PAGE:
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Wednesday, July 21, 2004
Dancing as hard as they can
By KAORI SHOJI
What does it mean to be a ballet dancer who lives, breathes and looks to be ready to die for his or her art?
The answer to that is to be found in Robert Altman's "The Company," an often cynical (what did you expect?) but always ardent gaze at the arduous and strenuous world of dance and ballet.
A dancer can train for years, work 12 hours a day and still have to scramble to be able to afford their own apartment. Only a handful of dancers make it to the top, but even that's no guarantee of long-lasting success a single injury can end a career in a matter of seconds.
In one scene, a "principal" dancer is defying gravity by doing jets so high that she appears to be suspended by invisible cords. Everyone watches in awed respect, but the next minute she falls; her Achilles tendon has snapped. Quickly, she's helped off the stage, the understudy is called to continue and the music strikes up again as if nothing happened. Later, the injured dancer returns on crutches to watch from the wings, fearing she will never dance again. Altman never dwells on her inner turmoil, simply moves on (and you can almost sense him shrugging his shoulders) to whatever rehearsal/practice/production is up next.
In collaboration with the Joffrey Ballet of Chicago, Altman takes his (digital) camera into backrooms and onto the stage, with his lens moving rapidly. There's an urgency to "The Company" that speaks of the director's obsession with his material the more he saw, the more he wanted to document, which accelerated his need to see even more.
"The Company" is crammed with half-told subplots, suggestive scenes that don't really go anywhere, fragments of meaningful dialogue hacked off mid-sentence, character studies that are suddenly dropped. It's as if Altman had a massive fear of missing a single sliver of anything that made up the life of Joffrey; it's as if he had lugged a sleeping bag into the hallway and spent all his time sprinting from dressing rooms to rehearsals to stage productions, and once in the editing room, was loathe to part with a single frame.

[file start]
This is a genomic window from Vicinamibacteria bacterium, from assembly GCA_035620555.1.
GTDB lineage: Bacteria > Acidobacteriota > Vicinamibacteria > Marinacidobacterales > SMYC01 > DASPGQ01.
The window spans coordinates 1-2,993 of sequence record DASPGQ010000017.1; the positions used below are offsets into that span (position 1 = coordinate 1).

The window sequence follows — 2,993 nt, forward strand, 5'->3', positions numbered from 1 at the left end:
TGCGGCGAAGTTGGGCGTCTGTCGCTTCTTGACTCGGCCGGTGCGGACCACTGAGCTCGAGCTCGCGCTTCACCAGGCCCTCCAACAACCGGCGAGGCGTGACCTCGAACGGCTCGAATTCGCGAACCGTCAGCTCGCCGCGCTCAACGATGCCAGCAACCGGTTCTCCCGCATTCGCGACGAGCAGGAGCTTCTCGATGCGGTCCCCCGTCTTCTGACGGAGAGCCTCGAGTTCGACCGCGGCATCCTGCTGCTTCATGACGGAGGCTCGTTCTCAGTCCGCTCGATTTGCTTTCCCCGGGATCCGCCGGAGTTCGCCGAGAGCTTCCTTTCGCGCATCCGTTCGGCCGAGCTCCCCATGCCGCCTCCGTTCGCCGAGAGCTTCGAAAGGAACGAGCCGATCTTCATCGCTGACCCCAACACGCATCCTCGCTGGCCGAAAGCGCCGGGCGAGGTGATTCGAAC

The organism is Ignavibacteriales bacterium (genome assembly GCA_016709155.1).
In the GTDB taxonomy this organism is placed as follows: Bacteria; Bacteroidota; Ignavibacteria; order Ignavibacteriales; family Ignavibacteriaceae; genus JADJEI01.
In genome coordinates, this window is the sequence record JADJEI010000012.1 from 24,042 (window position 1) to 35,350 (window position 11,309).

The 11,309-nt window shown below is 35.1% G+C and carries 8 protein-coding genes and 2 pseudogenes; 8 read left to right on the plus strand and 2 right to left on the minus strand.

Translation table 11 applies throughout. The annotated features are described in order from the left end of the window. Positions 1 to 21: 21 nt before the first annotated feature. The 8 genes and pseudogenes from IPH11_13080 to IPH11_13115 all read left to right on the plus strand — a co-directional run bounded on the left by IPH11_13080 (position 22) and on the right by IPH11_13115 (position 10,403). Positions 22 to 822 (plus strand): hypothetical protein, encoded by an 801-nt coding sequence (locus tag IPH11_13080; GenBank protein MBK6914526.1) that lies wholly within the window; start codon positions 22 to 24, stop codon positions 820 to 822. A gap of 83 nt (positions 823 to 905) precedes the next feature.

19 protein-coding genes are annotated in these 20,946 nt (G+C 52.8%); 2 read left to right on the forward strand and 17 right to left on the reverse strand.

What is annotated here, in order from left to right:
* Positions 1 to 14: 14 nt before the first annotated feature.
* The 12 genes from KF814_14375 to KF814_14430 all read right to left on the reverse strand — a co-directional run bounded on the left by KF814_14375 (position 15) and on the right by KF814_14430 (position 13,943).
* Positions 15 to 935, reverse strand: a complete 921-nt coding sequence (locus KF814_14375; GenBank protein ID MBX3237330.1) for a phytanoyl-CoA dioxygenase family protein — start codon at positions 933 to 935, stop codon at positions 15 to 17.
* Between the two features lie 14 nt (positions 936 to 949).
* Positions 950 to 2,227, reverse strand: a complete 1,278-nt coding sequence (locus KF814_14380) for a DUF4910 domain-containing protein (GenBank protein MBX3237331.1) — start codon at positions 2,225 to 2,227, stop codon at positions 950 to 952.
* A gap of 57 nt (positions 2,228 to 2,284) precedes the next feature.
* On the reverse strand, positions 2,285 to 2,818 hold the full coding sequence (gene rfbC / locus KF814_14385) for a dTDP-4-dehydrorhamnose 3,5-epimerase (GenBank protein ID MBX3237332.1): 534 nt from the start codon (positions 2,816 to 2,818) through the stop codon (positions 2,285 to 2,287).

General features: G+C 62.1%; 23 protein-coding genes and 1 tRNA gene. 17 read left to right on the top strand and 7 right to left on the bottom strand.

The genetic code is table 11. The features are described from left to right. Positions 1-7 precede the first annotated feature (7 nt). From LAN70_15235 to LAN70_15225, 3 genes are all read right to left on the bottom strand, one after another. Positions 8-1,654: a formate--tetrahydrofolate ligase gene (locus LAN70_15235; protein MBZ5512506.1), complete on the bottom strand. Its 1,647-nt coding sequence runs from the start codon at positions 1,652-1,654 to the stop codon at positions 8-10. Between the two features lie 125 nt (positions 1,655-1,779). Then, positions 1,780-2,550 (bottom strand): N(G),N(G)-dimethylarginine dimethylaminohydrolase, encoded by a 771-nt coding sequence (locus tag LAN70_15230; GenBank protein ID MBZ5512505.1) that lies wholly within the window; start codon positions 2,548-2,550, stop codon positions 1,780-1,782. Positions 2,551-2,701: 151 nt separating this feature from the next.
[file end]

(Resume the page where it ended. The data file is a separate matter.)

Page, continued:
"The Company" is shot faux-documentary style, but the fiction-fact boundaries feel blurry from the start. Altman makes no distinction between the real-life Joffrey dancers and his Hollywood cast they all gather at one barre, so to speak, to practice their plis, and although Neve Campbell (one of the executive producers and co-screenwriter) plays the lead, she doesn't get much more screen time than anyone else.
Altman also has an alter ego dictator running the whole show: Malcom McDowell stars as the pitiless but charismatic "Mr. A," whose authority is absolute and who has the power to make or break a dancer's day with a single change of inflexion in his gravelly voice.
Mr. A's character is actually based on Gerald Arpino, one of Joffrey's founders and its director of choreography. Like the real-life man, McDowell's Mr. A is dressed in trademark scarves, straddles his trademark chair to admonish or praise dancers during rehearsals, and calls them "babies." Despite all this, there's much to see of Altman in Mr. A (based on the rumors we've heard about the director): the immediate respect he commands in spite of his seemingly arbitrary and haphazard decision-making; the knack for drawing out the best from his performers with the vaguest of instructions ("Why are you being so pretty, babies? You know how I hate pretty."); the way his concern for art is at constant loggerheads with his concern for budget.
Mr. A's idiosyncrasies are what anchors "The Company" to the realm of storytelling but otherwise, the film is less about story than it is about the fleeting vignettes of the lives of Joffrey dancers.
Neve Campbell, who was a dancer long before she became popular in the "Scream" series, underwent rigorous training and re-fashioned her body to play the role of Loretta Ryan ("Ry"), a junior who's on her way to becoming a principal, ascending the ladder rung by bloody rung.
Plenty of things seem to happen in Ry's life: a botched relationship with another dancer; two sets of parents; moonlighting as a cocktail waitress to pay the bills; a new boyfriend (James Franco) who's sweet and a chef and likes to cook for her. Curiously, however, none of these things that mark her life seem to have had much of an effect on her, and she is devoid of any strong personality traits.
Ironically, Altman films her in such a way that off-stage, her features seem blurred and elusive; it's only when she's dancing that she's suddenly in focus, her figure and face attaining perfect clarity.
For Ry, nothing in her personal life comes close in magnitude and importance to her art. She's like everyone else in the company: Dance is their very essence. Once they slip into ballet shoes they're liberated from mundane concerns and emotions. The very best will even have left gravity behind.